Emergency and elective surgical treatment of portal hypertension. A review of 23 years' experience.Ann R Coll Surg Engl. 1975 Sep; 57(3):148-58.AR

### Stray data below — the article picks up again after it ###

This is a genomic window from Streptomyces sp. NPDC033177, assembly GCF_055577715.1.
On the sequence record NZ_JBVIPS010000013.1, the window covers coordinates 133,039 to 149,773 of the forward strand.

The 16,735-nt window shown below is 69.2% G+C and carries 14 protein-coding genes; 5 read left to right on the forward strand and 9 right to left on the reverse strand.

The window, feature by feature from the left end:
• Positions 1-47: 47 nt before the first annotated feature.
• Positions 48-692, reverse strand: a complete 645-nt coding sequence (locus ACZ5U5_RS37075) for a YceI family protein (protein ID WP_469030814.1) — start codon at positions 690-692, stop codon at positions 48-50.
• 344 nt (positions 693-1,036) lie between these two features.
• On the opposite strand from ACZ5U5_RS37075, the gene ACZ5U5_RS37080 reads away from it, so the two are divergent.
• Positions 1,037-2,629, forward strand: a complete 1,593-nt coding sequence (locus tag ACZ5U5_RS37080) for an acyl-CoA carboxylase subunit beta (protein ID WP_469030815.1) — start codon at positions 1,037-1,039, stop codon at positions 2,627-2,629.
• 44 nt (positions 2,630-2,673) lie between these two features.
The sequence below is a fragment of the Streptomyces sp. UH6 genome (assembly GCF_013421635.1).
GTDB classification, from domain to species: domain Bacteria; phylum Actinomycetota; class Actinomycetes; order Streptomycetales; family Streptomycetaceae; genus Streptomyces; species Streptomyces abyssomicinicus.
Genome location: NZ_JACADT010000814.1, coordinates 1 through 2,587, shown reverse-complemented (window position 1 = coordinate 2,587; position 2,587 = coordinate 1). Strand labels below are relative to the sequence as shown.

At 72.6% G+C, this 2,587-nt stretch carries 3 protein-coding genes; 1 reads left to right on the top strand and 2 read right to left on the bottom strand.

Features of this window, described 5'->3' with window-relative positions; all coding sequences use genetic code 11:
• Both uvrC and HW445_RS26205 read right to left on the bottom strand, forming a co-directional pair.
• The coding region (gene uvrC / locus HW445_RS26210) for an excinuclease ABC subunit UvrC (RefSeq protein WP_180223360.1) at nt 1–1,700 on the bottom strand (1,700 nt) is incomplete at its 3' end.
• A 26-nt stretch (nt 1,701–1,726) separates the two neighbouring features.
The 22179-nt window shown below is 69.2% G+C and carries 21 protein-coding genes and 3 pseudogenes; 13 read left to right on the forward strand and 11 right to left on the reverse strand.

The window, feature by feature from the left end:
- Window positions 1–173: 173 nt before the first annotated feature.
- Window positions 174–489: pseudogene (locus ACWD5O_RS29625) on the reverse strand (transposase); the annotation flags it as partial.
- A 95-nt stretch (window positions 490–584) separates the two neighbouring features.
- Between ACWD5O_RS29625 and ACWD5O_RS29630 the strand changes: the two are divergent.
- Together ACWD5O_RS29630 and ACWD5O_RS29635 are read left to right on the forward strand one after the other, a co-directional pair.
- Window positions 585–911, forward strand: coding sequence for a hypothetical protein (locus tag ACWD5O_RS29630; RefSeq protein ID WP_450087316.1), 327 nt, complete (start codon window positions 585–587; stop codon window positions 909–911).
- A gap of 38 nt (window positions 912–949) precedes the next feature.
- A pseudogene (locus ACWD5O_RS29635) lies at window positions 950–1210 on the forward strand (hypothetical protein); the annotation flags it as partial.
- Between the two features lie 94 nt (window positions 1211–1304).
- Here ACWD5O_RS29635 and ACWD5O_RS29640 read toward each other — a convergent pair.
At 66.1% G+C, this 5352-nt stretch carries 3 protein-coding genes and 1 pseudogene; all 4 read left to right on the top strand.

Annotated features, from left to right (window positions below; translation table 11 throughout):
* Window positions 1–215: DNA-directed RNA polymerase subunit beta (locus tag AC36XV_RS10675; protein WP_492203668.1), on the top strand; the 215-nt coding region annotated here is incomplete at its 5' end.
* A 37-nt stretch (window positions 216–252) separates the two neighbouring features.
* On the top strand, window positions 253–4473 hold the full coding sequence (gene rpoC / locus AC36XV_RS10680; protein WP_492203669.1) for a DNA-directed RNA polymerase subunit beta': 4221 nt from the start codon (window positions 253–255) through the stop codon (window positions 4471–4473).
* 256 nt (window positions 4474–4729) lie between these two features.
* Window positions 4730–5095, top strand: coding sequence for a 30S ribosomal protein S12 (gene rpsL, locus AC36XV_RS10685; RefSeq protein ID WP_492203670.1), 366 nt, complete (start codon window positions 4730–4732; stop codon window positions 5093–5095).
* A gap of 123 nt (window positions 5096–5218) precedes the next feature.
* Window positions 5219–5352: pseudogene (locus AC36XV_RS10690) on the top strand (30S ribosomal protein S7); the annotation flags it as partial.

A retrospective review of surgical treatment for portal hypertension during a 23-year period in a regional unit is reported and the immediate and subsequent management of patients with bleeding oesophageal varices is discussed. Fifty-four patients with recurrent varix haemorrhage uncontrolled by conservative methods have been treated by oesophageal transection with a mortality of 22.2% (26.6% for cirrhotic patients). Thirty-two per cent of the cirrhotics were alive after 2 years. Only a minority (12%) of the survivors were considered suitable for a subsequent shunt procedure. Therapeutic portacaval anastomosis has been performed on 65 patients with a 51.2% 5-year survival (43-5% for cirrhotic patients). Further haemorrhage due to shunt thrombosis occurred in 5-3% of cases. The frequent occurrence of portal-systemic encephalopathy, increasing with duration of time following a shunt, is emphasized. The high morbidity and mortality in the poor-risk cirrhotic indicated that this type of patient is unsuitable for a portal-systemic shunt and is better treated by medical means.